Thank you, James M. Lang, for a convenient Top 10 list posted in this week’s Chronicle. Hard to disagree with this statement:
I firmly believe that if every teaching faculty member could carve out the time to read one or two great books on teaching and learning every year, we would collectively serve our students much better than we do already.
Many of us read Ken Bain’s book (#1) as part of Faculty Center reading groups a few years ago, and How Learning Works (#3) was the text for a Faculty Center reading group this spring. What looks good to you for some fall reading group selections?
Greetings, all! Welcome to our new Faculty Center blog. I hope it will provide a nice forum for many issues facing faculty at CSU.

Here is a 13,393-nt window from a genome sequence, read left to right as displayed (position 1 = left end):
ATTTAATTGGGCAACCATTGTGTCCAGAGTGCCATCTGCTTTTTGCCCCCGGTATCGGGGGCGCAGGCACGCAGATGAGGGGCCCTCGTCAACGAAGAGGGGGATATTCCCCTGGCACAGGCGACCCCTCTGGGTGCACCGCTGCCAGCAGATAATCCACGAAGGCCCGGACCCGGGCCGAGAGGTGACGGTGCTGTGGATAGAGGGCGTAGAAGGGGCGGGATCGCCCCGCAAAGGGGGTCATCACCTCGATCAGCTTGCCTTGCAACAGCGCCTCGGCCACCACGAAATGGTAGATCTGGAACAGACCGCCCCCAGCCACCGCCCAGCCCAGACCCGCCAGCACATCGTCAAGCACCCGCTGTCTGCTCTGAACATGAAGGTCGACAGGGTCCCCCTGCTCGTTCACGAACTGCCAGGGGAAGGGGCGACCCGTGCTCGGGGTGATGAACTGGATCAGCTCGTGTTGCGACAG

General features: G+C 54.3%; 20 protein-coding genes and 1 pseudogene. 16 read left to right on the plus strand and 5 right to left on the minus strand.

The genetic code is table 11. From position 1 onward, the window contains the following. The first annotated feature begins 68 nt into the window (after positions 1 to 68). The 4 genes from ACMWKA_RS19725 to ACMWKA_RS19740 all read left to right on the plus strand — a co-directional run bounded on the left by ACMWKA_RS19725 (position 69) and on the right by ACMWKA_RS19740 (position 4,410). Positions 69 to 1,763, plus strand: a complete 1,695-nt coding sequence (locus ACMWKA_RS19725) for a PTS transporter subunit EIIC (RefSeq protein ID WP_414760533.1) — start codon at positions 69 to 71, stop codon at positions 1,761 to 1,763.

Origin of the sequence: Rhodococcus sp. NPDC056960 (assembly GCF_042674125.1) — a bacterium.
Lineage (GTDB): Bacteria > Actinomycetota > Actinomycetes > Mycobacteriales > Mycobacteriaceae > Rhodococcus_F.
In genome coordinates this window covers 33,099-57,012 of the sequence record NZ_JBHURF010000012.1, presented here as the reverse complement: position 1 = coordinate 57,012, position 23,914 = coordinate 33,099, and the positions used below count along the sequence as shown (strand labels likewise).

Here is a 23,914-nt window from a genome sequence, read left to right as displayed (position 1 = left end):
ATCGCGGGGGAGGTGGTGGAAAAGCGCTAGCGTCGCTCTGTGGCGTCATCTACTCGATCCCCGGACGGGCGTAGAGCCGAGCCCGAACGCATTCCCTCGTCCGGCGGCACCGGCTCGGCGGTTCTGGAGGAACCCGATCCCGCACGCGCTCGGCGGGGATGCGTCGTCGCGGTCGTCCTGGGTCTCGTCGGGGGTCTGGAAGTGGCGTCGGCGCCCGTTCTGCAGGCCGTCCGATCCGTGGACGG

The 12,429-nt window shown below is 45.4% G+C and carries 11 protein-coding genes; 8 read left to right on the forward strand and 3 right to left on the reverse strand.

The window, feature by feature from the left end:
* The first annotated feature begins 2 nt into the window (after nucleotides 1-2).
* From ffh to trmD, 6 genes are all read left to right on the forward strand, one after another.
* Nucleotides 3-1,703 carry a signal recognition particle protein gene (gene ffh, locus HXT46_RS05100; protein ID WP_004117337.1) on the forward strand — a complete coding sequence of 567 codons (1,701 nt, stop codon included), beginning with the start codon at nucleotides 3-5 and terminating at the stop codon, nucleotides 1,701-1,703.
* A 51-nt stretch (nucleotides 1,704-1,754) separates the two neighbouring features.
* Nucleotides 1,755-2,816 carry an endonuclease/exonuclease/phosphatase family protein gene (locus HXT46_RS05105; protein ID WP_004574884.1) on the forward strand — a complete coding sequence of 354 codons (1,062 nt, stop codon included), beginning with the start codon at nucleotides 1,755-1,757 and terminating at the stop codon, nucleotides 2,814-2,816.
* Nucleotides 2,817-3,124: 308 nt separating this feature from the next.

The calendar seems to fill up as fast as I can schedule Roundtable meetings, so I thought I’d try a “virtual” conversation this month. Our topic is prompted by a call from on high (the USG system office): in our statewide effort to help more students finish college, can faculty identify institutional and system-wide policies that hinder students’ progress? Let’s call it, When policies and progression collide.
When students run off the rails, could faculty have helped to avert the disaster? How so?
What kinds of tough calls do you find yourself making in the classroom or as an advisor?
What support could you use to face the challenges of keeping students moving productively toward graduation?
Thanks for giving this some thought. Looking forward to hearing your comments,